Judges uphold denial of Billy Dean cabaret in Wantagh

Claudia Borecky, of North Merrick, stands in front

Claudia Borecky, of North Merrick, stands in front of a building at 3500 Sunrise Highway in Wantagh. (Credit: Chris Ware)

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Nearly four years of protest from Wantagh residents have been capped by an appellate court's ruling that strip club owner Billy Dean cannot open a new venue in their community.

A panel of New York State Appellate Division justices affirmed Hempstead Town's denial of a cabaret permit to Dean, who for years sought to open a "Las Vegas Style" club in Wantagh.

Dean and partner Rori Gordon in October 2011 unsuccessfully sued the town appeals board and its seven members in State Supreme Court for denying the cabaret license for his property at 3500 Sunrise Hwy. in Wantagh. The denial reversed the board's approval of Dean's application more than a year earlier.

The partners' attorney appealed the denial, citing that initial approval of the cabaret application that led Dean to start construction on the lot he bought for $950,000.

The justices on Thursday ruled that Hempstead "did not improvidently exercise its discretion when it reopened and reheard the petitioner's application for a special exception permit after it had originally granted it," the ruling states.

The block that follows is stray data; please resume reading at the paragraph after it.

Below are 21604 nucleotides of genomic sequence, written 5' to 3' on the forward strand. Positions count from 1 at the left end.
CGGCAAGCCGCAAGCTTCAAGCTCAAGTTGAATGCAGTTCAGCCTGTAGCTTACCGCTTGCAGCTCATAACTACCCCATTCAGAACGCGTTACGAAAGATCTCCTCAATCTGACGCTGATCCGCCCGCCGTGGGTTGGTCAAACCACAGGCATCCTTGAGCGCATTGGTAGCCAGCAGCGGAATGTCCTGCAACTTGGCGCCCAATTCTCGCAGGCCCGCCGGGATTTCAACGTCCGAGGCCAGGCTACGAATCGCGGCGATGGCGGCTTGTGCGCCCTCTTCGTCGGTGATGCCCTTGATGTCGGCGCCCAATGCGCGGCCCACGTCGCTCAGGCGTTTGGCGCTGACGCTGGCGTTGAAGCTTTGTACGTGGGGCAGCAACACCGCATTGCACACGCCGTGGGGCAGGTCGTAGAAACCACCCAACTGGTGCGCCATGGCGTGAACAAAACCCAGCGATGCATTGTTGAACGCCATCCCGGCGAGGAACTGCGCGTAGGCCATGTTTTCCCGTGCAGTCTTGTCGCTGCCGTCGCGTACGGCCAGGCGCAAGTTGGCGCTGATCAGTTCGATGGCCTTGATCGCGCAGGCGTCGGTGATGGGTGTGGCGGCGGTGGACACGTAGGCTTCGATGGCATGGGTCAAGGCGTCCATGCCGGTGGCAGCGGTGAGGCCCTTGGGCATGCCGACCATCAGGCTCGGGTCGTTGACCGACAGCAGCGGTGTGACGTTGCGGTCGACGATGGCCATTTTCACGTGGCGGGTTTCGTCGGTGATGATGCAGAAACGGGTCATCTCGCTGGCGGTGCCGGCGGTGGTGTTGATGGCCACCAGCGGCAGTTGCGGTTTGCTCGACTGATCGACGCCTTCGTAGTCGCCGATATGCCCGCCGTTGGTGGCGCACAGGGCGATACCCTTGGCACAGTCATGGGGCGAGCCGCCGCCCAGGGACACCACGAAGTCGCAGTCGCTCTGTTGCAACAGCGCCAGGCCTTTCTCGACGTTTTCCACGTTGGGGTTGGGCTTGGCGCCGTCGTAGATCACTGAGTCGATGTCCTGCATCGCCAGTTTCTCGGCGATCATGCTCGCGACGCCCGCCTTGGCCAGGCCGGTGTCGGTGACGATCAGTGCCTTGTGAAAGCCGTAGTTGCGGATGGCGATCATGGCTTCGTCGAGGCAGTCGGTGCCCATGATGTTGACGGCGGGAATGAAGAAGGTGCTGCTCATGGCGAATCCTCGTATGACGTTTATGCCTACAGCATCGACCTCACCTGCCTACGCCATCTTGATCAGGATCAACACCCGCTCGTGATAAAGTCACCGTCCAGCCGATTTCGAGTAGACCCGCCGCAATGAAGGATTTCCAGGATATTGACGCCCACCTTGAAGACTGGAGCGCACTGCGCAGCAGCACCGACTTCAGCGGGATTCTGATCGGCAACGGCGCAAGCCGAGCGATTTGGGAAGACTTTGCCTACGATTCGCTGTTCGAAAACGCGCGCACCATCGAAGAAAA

Wantagh resident Kevin Milano, who lives three blocks from the property, cheered the decision. He was one of dozens of residents who repeatedly pressured town officials to reverse their initial decision to issue Dean the license.

"It would have ruined our neighborhood and it would have had a big impact on our home," Milano said yesterday.

Neither Dean nor his attorney, William Cohn of Uniondale, could be reached for comment.

Dean owns Billy Dean's Showtime Cafe in North Bellmore, which bills itself as "Long Island's Number 1 Strip Club."

The license for the Wantagh venue would have allowed live music, dancing and entertainment at the planned Mile High Club with a "Las Vegas Style" feel. It would have prohibited topless or nude entertainment.

Hempstead Supervisor Kate Murray said yesterday that she hoped the ruling is "the end of the line" for the project. The justices' decision will "keep this kind of business out of what is a beautiful community," Murray said.

A State Supreme Court justice upheld the Hempstead Town Board of Appeals decision in May 2012. That court also determined the board was within its rights to reopen the hearing and schedule a new one.

The Wantagh property is located two-fifths of a mile from Wantagh Elementary School. Opponents of the club argued that it would bring noise and traffic to the area, and that it was out of character for a residential neighborhood.

Claudia Borecky, a Merrick resident who campaigned against the club, said she was glad the court reaffirmed the town's decision.

"I wouldn't want that in Wantagh," she said. "They don't need that."

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